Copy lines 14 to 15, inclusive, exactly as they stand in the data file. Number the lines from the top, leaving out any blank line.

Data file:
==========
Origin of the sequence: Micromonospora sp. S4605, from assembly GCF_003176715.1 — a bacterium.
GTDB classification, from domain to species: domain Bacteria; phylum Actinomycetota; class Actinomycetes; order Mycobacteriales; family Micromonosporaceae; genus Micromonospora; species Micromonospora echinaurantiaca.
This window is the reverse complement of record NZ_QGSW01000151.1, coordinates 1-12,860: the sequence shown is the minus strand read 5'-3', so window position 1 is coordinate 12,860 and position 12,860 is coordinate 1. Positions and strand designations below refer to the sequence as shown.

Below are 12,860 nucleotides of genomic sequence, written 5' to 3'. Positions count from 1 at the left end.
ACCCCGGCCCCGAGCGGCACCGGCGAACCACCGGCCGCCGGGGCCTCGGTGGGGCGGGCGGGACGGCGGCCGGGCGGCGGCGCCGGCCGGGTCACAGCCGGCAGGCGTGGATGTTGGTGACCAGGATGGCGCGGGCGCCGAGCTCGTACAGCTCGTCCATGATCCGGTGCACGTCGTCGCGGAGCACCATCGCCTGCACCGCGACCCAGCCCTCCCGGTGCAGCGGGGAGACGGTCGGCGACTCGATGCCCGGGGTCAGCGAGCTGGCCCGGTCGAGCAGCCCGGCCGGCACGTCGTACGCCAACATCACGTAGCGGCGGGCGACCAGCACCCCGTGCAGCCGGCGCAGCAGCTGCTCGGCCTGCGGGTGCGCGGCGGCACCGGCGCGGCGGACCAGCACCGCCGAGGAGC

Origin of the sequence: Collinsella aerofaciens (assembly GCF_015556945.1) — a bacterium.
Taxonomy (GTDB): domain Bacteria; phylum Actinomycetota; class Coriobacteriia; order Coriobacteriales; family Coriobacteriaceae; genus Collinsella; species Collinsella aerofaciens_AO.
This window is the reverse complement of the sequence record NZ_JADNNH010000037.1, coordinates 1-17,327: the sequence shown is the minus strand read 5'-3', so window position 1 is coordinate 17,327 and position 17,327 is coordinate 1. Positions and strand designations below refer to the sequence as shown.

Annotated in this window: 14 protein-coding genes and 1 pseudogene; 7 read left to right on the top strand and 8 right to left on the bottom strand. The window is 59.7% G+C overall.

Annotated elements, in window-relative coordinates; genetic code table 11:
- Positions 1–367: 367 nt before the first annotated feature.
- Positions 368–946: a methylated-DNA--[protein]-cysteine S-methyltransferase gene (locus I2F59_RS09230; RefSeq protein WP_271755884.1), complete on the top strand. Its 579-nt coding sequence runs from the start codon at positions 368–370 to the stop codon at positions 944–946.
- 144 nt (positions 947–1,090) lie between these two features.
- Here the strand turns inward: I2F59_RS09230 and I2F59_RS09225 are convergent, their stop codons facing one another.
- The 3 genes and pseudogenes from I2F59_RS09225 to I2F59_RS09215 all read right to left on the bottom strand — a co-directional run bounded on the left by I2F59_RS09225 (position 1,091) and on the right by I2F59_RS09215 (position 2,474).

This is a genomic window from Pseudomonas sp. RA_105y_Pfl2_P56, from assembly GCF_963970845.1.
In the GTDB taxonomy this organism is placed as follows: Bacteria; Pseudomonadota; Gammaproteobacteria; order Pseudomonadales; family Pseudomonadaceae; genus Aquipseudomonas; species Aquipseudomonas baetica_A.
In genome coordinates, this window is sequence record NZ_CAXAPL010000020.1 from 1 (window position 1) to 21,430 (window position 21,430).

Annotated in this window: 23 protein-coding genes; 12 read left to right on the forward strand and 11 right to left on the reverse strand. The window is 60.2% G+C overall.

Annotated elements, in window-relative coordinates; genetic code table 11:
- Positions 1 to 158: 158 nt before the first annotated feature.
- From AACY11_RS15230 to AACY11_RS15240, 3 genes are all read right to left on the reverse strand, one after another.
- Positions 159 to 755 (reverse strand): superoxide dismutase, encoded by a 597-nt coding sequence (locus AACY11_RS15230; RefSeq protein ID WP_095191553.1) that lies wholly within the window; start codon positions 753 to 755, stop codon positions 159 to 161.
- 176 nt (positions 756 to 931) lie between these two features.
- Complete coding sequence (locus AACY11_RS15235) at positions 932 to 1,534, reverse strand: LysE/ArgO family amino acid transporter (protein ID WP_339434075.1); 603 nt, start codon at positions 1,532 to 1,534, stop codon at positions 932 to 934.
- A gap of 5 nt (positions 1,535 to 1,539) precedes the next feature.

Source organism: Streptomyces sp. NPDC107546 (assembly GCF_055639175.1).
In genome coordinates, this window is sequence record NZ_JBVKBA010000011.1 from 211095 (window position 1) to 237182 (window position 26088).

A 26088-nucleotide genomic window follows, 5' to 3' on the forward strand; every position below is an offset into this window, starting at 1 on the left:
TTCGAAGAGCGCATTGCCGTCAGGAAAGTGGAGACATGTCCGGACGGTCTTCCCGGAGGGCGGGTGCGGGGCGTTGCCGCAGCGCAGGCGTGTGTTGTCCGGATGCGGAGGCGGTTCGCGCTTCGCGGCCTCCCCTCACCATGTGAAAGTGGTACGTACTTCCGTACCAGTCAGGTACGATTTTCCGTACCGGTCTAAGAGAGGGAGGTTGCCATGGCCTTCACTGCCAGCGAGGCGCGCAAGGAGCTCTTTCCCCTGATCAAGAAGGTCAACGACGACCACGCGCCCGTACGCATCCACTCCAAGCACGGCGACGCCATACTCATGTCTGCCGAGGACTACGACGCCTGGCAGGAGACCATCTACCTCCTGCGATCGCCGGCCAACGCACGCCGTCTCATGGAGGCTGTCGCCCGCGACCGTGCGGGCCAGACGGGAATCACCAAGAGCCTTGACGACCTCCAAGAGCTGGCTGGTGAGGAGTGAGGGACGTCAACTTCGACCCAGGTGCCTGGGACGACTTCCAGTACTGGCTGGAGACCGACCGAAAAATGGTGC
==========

- Here the strand turns inward: I2F59_RS09230 and I2F59_RS09225 are convergent, their stop codons facing one another.
- The 3 genes and pseudogenes from I2F59_RS09225 to I2F59_RS09215 all read right to left on the bottom strand — a co-directional run bounded on the left by I2F59_RS09225 (position 1,091) and on the right by I2F59_RS09215 (position 2,474).